Menu
Subscribe to Holyrood updates

Newsletter sign-up

Subscribe

Follow us

Scotland’s fortnightly political & current affairs magazine

Subscribe

Subscribe to Holyrood
Hate crime: These laws offer no help to women while increasing their alarm

Women protest outside the Scottish Parliament | Alamy

Hate crime: These laws offer no help to women while increasing their alarm

Women are used to being ignored. Pushed around. Overlooked. Underestimated. An afterthought. But when it comes to hate, we get it all. And then some. Which is why when the original hate crime legislation was mooted with misogyny not included, (some) women were rightly up in arms. 

The proposed law appeared to offer more protection to a man who occasionally dresses up as a woman than it did to an actual woman whose body is not just some performative costume she pulls on for the feels. 

Sex is the only protected characteristic within the Equality Act not to be included in the hate crime legislation. At the time of the passage of the bill in 2021, the then justice secretary Humza Yousaf argued that including “an aggravation for ‘sex’ rather than ‘gender’ could exclude trans women i.e. if a trans woman was attacked because they were perceived to be a biological woman rather than because they were trans”. 

That rather missed the point, in my view, that if an offence is aggravated by prejudice where an offender has based their aggression on their perceived understanding of the identity of their victim, and that then being one of the specified protected characteristics, that would then impact on how the court dealt with the crime.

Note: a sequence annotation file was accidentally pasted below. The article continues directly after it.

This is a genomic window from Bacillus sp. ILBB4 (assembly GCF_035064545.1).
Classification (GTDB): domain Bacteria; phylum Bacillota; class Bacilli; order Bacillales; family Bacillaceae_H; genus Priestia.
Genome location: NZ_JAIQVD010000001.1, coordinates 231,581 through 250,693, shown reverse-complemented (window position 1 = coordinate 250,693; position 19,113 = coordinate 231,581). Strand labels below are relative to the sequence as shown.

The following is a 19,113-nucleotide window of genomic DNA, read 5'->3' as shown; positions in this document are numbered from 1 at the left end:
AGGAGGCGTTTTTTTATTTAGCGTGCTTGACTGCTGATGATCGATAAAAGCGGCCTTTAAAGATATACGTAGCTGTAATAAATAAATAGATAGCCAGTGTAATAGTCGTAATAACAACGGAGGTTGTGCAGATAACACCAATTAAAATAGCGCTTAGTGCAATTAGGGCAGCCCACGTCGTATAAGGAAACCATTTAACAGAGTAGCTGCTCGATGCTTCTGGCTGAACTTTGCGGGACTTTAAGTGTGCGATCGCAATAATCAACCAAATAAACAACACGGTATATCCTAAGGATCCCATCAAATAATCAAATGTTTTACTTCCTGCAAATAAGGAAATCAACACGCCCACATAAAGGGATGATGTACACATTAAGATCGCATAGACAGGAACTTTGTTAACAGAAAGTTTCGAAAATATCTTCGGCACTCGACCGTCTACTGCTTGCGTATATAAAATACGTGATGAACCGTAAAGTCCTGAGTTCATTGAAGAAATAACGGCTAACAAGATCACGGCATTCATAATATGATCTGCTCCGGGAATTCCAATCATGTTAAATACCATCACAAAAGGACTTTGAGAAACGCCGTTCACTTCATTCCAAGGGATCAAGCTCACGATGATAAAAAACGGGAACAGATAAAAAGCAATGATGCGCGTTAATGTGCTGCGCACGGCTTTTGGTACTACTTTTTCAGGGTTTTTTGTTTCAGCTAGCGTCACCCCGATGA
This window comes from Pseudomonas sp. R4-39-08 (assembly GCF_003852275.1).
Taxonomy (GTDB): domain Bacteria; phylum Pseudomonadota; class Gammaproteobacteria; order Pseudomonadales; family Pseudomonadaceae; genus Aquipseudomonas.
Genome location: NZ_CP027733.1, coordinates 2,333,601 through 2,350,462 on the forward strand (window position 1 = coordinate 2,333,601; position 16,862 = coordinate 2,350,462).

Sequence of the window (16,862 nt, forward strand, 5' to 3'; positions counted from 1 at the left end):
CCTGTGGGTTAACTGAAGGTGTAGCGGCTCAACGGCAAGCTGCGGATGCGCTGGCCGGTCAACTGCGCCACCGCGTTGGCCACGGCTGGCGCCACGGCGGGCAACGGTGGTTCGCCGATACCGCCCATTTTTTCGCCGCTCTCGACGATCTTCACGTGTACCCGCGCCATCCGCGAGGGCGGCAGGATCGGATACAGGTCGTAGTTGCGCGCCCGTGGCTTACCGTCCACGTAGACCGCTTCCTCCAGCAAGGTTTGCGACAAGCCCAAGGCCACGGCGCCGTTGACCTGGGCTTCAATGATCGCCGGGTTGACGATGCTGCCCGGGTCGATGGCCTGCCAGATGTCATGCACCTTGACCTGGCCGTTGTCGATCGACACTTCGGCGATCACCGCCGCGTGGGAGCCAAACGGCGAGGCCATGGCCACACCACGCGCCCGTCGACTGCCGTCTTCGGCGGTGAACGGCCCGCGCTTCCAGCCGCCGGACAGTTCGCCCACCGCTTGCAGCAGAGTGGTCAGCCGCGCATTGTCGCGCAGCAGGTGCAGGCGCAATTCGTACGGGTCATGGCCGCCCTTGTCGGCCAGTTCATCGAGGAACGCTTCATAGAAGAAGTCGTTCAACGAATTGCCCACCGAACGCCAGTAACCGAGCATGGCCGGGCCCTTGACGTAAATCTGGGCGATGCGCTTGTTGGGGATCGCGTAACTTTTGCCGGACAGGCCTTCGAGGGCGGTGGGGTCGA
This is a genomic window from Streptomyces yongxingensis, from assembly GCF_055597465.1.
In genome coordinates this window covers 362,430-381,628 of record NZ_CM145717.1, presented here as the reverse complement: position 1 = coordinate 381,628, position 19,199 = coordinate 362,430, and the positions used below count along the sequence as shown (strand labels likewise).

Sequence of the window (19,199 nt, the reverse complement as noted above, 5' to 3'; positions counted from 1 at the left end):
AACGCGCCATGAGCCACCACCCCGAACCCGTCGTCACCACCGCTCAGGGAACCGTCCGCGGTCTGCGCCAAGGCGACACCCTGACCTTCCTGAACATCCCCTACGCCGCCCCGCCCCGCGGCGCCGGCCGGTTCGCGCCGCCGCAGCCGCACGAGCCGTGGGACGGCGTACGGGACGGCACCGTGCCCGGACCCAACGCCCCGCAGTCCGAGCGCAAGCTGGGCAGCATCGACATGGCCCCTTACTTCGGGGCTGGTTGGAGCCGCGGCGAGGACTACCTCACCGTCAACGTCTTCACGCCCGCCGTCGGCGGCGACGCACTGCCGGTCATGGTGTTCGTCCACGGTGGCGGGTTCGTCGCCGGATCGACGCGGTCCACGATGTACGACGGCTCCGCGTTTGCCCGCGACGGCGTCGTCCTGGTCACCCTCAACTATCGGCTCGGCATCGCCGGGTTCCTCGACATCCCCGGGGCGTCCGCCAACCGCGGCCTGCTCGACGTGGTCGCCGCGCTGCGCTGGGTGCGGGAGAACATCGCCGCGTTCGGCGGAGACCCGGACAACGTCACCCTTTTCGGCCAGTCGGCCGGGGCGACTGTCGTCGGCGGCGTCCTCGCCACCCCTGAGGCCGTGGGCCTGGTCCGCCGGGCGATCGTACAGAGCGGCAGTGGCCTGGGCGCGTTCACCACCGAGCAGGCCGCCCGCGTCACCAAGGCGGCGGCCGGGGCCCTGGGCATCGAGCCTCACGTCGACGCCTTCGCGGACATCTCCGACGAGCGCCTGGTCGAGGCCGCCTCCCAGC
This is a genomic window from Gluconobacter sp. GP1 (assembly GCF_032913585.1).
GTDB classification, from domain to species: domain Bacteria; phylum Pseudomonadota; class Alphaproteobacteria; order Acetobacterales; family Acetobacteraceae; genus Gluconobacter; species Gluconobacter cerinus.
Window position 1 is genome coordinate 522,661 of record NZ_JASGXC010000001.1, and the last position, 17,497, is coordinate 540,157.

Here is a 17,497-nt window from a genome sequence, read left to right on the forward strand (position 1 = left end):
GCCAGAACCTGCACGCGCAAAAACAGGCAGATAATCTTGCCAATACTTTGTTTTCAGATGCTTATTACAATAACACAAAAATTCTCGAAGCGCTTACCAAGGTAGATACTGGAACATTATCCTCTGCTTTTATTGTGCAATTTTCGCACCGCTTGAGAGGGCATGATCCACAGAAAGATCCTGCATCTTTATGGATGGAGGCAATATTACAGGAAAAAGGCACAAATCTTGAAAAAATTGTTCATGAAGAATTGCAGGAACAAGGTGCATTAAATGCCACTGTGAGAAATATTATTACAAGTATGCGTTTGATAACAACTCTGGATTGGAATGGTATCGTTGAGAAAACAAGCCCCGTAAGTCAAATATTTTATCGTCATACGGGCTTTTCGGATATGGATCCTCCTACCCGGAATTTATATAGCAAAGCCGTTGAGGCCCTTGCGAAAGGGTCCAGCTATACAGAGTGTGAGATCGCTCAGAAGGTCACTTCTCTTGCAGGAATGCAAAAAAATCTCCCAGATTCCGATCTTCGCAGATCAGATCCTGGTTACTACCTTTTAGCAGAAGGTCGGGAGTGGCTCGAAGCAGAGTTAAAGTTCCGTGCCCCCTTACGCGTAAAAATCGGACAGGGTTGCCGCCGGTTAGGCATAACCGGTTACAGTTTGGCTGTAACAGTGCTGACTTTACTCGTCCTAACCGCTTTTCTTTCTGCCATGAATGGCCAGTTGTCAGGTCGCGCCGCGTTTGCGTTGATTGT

So the natural conclusion from the then justice secretary’s argument is that if the offence was committed against a trans woman who the aggressor believed to be a biological woman, then, under the new law, in which sex is not included, that would not qualify as an aggravator and would therefore not be reflected in the sentencing. Why this then became an argument to include transgender but to exclude sex is still beyond me.

But then, as a clear afterthought and in the face of protest, we were told that actually, the hate experienced by women was so all pervasive [who knew] that it demanded a separate crime of misogyny. And while this might be a welcome acknowledgement of the reality of women’s lives, it hardly needs to be said, but we are still waiting.